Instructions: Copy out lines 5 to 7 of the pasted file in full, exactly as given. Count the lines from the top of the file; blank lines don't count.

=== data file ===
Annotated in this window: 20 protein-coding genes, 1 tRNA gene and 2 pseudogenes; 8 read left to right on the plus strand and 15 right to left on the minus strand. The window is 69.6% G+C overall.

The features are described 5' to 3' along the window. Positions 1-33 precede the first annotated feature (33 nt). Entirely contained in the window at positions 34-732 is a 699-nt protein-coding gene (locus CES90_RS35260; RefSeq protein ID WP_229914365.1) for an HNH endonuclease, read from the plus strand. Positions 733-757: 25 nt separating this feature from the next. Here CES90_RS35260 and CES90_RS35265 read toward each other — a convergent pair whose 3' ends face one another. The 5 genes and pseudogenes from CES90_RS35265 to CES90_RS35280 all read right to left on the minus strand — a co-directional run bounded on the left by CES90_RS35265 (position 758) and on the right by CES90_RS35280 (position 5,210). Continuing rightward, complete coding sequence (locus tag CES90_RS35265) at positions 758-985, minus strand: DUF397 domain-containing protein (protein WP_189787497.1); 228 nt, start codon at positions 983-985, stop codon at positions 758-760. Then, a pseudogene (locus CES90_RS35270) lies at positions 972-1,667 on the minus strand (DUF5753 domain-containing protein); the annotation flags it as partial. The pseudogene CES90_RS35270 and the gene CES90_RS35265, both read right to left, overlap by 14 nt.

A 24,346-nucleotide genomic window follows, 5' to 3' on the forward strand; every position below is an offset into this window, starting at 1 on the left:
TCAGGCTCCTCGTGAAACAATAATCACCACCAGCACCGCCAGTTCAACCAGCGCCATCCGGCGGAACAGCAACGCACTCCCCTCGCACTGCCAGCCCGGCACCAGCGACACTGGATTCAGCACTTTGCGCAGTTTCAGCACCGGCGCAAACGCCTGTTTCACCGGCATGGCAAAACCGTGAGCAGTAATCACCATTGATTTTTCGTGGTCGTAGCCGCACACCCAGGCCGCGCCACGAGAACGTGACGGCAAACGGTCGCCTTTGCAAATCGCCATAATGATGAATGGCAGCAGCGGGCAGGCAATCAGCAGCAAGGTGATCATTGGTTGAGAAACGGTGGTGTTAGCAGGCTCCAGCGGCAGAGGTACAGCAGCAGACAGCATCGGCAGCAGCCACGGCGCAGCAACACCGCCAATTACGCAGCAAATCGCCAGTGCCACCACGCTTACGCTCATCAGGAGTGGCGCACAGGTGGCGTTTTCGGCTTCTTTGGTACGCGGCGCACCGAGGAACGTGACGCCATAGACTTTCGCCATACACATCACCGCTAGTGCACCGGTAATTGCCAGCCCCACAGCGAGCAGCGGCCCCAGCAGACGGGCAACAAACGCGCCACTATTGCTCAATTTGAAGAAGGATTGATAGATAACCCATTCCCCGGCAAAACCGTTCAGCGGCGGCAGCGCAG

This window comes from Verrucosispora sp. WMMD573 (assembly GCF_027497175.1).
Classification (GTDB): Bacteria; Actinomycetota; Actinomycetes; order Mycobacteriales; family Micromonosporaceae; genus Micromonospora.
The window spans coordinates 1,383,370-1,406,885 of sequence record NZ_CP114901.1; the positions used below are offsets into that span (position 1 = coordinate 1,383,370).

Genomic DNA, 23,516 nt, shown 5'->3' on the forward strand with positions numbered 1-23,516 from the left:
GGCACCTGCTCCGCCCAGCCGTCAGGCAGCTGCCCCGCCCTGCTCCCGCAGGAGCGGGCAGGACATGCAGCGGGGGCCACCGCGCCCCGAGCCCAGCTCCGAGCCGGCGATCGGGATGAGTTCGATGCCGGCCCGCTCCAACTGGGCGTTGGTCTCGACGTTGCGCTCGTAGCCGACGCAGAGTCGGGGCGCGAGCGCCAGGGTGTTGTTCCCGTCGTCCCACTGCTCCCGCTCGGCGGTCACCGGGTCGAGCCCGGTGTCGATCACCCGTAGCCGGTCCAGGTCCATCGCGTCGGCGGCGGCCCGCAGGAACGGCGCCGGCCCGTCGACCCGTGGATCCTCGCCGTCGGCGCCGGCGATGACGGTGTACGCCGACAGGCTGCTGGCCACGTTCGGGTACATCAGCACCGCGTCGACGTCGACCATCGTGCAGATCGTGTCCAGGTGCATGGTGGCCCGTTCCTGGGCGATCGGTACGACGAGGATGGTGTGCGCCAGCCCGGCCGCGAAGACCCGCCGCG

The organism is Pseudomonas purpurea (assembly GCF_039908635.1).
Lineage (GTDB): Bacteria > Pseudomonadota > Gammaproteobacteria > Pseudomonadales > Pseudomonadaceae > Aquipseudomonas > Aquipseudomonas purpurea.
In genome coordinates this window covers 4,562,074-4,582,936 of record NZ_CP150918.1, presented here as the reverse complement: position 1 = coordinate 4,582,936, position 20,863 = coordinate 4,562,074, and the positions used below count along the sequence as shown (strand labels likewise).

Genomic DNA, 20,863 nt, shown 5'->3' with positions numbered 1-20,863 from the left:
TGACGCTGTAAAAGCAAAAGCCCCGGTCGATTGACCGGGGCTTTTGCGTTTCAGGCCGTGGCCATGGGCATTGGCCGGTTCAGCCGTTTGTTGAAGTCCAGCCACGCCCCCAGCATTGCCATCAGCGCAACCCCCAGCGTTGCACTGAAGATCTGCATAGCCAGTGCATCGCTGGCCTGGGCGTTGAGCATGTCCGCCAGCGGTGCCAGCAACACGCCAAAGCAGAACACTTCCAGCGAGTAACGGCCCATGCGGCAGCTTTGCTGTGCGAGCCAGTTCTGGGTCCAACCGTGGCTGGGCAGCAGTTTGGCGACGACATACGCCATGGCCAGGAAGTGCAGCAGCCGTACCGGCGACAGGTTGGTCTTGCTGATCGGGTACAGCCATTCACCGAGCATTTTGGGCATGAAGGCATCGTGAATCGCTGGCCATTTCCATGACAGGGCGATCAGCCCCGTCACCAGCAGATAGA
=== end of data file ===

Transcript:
This window comes from Verrucosispora sp. WMMD573 (assembly GCF_027497175.1).
Classification (GTDB): Bacteria; Actinomycetota; Actinomycetes; order Mycobacteriales; family Micromonosporaceae; genus Micromonospora.
The window spans coordinates 1,383,370-1,406,885 of sequence record NZ_CP114901.1; the positions used below are offsets into that span (position 1 = coordinate 1,383,370).